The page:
In a Thursday meeting last week, the Nevada Gaming Commission (NGC) took a small but important step toward modernizing the state’s gambling industry.
By unanimous vote, commissioners modified casino regulations to permit cashless wagering.
In some respects, the Silver State’s long history with gambling has been an impediment to progress in recent years. While states that legalized or expanded gaming more recently could craft their laws and regulations to account for new technology, Nevada’s system had become outdated.
The most important regulatory update is the removal of a section prohibiting the NGC’s Chair from approving systems for electronic funds transfers “until such time as the appropriate regulations for such transfers are adopted.”
The old language is replaced by a new section stating that such technology is allowed with the Chair’s approval:
A licensee shall not allow a patron to use a debit instrument for purposes of making electronic transfers of money from a financial institution directly or indirectly to a game or gaming device unless the transfer uses a cashless wagering system approved by the Chair for such transfer. This subsection only applies to electronic transfers of money at a game or gaming device.
The timing is probably not a coincidence.
The COVID-19 outbreak has highlighted the fact that traditional exchanges of physical cash and casino chips pose a significant public health risk. Cash has already fallen out of favor in most other areas of the economy, and most would agree that it’s time for the casino industry to catch up.
Like the laws themselves, opposition to cashless wagering is more historical than current. Virtually all parties with a stake in the matter are in favor of the change.
The American Gaming Association has made its opinion quite clear. Just last week, it released a list of eight policy principles for modernizing casino payments. That in itself may have provided some of the impetus for the NGC to take action at this moment.
AGA president Bill Miller praised the decision and the NGC’s flexibility on the matter, referring to one of those eight principles.
I applaud today’s decision by the NV Gaming Commission to introduce added regulatory flexibility for digital payment options on casino floors. This important step supports innovation while bolstering existing responsible gaming, financial tracking, and public health measures.
— Bill Miller (@BillMillerAGA) June 25, 2020
Aside from the convenience factor, the change should increase security in the gambling industry.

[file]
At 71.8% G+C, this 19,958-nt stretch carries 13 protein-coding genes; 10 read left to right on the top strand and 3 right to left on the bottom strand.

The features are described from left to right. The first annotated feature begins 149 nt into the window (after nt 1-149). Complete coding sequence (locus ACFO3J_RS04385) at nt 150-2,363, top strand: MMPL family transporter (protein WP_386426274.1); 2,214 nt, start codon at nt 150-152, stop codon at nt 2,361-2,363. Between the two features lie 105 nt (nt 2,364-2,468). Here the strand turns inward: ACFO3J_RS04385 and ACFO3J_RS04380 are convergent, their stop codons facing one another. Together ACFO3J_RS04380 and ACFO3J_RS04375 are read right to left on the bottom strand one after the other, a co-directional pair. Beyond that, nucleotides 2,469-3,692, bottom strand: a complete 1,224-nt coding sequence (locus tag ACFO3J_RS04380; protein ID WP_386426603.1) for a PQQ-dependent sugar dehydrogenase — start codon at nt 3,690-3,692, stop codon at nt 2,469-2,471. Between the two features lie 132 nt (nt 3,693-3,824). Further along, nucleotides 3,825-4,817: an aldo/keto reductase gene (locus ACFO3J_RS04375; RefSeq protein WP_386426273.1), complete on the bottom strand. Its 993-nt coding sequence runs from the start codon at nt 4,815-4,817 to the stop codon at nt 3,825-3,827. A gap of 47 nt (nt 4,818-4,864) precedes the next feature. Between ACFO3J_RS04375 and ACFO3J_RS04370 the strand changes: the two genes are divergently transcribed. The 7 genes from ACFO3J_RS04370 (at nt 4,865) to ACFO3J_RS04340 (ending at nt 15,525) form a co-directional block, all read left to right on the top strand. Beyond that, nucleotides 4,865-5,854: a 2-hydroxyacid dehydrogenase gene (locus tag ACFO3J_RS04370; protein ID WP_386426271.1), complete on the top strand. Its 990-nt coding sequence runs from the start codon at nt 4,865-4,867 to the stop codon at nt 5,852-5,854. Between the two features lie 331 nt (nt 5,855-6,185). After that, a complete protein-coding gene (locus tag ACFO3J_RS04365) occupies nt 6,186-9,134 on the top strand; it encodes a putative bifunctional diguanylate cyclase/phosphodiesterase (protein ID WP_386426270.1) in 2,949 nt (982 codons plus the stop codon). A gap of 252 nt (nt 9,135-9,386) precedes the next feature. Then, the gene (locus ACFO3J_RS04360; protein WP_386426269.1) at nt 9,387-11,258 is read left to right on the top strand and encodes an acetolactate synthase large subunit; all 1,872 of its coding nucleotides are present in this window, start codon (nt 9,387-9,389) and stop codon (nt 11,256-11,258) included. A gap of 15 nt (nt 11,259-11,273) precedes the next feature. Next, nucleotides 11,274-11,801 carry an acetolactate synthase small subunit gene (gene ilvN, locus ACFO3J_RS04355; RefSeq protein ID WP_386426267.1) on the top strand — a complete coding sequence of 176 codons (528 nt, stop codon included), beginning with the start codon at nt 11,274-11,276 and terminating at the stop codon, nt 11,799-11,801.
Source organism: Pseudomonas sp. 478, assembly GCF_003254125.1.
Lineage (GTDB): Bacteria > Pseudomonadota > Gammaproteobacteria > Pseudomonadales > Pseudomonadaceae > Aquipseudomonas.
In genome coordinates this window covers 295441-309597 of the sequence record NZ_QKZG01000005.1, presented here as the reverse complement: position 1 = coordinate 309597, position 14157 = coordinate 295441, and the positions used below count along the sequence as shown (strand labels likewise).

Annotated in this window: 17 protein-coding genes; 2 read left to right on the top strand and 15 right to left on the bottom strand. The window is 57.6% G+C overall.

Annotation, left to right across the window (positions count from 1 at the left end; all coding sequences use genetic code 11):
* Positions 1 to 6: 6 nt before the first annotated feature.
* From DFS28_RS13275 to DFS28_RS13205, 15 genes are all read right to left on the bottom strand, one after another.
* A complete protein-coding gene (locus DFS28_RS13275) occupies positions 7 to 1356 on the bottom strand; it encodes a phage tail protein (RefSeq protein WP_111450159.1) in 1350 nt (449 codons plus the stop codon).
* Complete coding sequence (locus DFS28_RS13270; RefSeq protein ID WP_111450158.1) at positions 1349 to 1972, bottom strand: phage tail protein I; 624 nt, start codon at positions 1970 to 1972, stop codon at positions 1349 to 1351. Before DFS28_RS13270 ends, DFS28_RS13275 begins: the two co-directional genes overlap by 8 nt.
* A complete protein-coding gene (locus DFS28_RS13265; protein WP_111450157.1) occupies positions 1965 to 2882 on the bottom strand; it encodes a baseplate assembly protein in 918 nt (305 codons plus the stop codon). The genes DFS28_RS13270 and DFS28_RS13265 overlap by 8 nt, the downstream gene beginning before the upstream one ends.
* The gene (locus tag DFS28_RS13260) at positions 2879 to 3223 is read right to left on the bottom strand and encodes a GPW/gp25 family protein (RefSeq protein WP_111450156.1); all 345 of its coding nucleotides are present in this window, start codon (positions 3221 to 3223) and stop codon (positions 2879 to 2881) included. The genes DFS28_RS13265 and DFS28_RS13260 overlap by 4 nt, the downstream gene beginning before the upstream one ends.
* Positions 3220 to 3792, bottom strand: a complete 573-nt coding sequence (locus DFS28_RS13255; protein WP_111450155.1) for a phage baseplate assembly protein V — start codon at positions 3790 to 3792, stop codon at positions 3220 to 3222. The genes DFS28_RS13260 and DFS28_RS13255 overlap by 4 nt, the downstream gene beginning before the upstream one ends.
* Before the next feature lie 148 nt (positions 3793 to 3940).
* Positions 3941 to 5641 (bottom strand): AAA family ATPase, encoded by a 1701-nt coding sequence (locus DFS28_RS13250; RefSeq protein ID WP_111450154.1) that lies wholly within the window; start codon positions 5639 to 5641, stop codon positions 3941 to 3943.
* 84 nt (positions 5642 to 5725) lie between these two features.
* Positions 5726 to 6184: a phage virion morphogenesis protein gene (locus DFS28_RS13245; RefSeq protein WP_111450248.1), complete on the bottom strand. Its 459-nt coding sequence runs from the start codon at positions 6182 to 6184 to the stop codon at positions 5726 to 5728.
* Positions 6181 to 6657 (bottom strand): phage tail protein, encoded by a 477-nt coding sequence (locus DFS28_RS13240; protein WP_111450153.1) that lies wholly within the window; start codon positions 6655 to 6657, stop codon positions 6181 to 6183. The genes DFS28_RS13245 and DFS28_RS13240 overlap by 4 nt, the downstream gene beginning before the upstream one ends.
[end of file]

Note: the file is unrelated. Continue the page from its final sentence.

In the early days of digital commerce, cashless transactions were seen as a greater security risk than their cash counterparts. Now, the situation is quite the opposite. Digital record-keeping could make fraud and money-laundering investigations much easier for law enforcement.
The only significant voice of dissent came from UAW Gaming Union, which represents Las Vegas dealers, cashiers, and other casino employees. Its primary concerns are the potential for job losses and reduced tip income due as a result of a reduction in cash transactions. The union also warned that cashless wagering could bring with it increased criminality and problem gambling.
How significant these risks actually are largely depends on the specific types of transactions the NGC authorizes.
The most obvious benefits of cashless wagering relate to conventional gambling on the casino floor.
Casino operators will naturally be happy that players can top up to extend a session at the tables or slot machines without needing to stand up. Players will benefit from the same convenience and presumably shorter lines when they do need to visit the ATM or the cage.
Depending on what exact policies the NGC eventually settles on, there could be even larger benefits for other types of gaming.
Poker players, for instance, are likely to appreciate more modern systems. Tournament registration and refreshing one’s stack in a cash game should both become easier, for starters. High-stakes players will also be at a lower risk of attracting unwanted attention if they no longer need to keep large sums of cash in their hotel rooms or on their person.
Perhaps the biggest potential impact, however, is on the mobile sports betting industry. Despite being the only state with legal sports betting prior to the repeal of PASPA, Nevada mobile wagering has some of the least convenient rules. Regulations require both in-person registration and in-person deposits in most cases, largely the result of the language the NGC just changed.
It remains to be seen if this paves the way for fully mobile sports wagering, but it’s now looking like a realistic possibility.